I don’t have the wherewithal to actually buy and read newspapers; at the convenience store, I merely read the headlines. I found this article by doing a news Google on “Crofton massacre” — which fact illustrates the point I’ll make below.
The English word “scandal” comes from the Greek skandalon, which literally means “stumbling block;” as in Matthew 18:6, where in the King James Version it is translated as “offense,” and Matthew 13:57, which would be translated literally, “They stumbled at him.”
We find that scandals make two different kinds of people “stumble” in two different ways.
First, there are the unstable individuals who, upon news of some scandalous event, may be tempted to engage in copycat behavior. The trial and retrial of two Baltimore teens on charges of having burned a dog alive in public (Google on “Travers Johnson Phoenix”) may have inspired subsequent incidents (Google “Baltimore cat burning,” and weep.).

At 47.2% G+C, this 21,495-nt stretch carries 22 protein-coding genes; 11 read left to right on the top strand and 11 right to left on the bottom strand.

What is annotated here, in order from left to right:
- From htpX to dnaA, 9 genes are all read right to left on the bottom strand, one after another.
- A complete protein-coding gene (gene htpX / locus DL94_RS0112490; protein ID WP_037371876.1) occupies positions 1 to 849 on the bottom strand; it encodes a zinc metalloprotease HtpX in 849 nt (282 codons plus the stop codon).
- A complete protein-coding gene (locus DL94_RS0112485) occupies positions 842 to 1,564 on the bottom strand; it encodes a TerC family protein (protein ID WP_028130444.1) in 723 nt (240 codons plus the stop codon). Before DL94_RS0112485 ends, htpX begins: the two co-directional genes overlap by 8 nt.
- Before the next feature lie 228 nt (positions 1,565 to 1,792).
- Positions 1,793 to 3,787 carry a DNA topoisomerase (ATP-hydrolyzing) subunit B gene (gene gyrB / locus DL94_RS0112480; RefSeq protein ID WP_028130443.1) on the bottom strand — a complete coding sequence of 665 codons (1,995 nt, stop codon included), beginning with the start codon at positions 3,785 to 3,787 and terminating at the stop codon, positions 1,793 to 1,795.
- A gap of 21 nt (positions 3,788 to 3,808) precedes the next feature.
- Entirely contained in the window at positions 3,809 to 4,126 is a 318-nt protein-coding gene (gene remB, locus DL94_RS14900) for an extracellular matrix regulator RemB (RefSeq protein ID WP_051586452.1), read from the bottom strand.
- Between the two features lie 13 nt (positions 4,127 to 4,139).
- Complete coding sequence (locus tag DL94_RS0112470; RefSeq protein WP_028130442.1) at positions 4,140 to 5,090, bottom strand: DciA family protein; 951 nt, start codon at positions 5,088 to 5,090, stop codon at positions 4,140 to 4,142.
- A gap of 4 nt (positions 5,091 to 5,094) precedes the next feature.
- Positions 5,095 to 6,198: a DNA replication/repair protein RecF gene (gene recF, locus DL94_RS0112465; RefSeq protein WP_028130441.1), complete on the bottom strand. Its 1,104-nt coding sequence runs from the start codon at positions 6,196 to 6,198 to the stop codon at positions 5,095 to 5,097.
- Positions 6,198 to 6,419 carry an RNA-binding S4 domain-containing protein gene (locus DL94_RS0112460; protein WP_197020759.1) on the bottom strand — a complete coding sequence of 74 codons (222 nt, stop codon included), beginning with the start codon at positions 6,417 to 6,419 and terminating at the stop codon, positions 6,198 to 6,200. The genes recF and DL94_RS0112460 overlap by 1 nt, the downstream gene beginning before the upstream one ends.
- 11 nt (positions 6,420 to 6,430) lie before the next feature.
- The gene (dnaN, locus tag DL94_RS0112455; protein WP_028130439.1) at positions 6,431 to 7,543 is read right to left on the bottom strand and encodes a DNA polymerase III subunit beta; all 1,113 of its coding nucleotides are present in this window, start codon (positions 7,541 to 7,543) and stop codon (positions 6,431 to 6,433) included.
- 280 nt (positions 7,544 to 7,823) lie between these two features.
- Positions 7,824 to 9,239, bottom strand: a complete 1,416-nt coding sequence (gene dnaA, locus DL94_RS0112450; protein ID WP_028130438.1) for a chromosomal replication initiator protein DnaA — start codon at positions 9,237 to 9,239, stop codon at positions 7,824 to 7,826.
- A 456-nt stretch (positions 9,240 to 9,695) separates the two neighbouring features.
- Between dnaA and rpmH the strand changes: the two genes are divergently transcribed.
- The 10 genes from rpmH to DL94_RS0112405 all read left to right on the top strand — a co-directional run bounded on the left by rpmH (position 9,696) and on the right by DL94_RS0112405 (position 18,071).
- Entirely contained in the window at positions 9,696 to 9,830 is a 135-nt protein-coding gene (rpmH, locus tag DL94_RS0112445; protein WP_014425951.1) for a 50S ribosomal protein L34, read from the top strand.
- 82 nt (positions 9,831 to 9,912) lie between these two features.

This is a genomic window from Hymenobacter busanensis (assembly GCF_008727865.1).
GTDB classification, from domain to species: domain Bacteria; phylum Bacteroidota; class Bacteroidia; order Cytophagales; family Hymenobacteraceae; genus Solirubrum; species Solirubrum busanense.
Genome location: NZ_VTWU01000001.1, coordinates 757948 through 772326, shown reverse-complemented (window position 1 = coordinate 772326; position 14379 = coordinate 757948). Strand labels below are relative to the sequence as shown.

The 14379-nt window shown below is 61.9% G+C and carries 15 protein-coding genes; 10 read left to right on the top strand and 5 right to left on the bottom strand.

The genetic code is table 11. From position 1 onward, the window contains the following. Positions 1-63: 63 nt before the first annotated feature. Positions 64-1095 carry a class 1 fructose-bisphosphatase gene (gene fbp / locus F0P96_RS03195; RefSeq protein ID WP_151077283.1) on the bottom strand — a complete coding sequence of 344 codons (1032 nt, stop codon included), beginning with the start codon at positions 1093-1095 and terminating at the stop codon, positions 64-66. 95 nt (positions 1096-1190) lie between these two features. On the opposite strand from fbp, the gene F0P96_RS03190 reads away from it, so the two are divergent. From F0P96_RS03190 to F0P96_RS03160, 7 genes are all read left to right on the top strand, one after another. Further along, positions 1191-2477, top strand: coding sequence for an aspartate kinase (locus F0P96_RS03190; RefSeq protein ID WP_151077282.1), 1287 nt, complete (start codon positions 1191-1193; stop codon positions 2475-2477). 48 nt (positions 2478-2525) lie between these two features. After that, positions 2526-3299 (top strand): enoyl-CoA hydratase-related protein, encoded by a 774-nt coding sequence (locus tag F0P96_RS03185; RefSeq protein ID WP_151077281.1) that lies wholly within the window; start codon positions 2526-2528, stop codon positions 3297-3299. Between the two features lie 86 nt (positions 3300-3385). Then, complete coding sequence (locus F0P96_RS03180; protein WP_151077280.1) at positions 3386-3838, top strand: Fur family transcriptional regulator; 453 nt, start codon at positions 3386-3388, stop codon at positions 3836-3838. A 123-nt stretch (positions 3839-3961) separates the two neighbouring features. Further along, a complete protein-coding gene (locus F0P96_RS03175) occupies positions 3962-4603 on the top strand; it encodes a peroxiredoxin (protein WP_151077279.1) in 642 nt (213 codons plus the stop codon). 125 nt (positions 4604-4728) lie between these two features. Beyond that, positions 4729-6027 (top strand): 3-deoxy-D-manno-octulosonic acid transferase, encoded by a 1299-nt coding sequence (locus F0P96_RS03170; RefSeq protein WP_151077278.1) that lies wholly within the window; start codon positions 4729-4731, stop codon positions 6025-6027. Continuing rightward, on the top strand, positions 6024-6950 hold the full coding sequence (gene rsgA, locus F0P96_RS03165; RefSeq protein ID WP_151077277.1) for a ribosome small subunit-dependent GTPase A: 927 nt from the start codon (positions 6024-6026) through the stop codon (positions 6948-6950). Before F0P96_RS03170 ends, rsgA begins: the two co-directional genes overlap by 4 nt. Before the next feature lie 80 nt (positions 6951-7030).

Then there are the staunch and leal who over-react to the original event and become hysterical at any report of a subsequent, at all similar, event. We observe this in the NCAA’s recent sanctions against Penn State. We see it also in the national media coverage of this one arrest: it is getting just the same attention as if a “Crofton massacre” had actually occurred. We also see it in much of the current advocacy of even more stringent gun control laws; notwithstanding what I am about to say.
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Dylan Klebold, James Holmes and Jared Loughner — along with Neil Edwin Prescott — show that danger comes not from persons with a record of psychiatric problems, but rather from disturbed people who have never sought treatment (and thus have no such record).
I want to hear from gun rights advocates, how on earth anyone in her or his right mind would want to have NINE assault rifles. To me, that in itself indicates a whacko.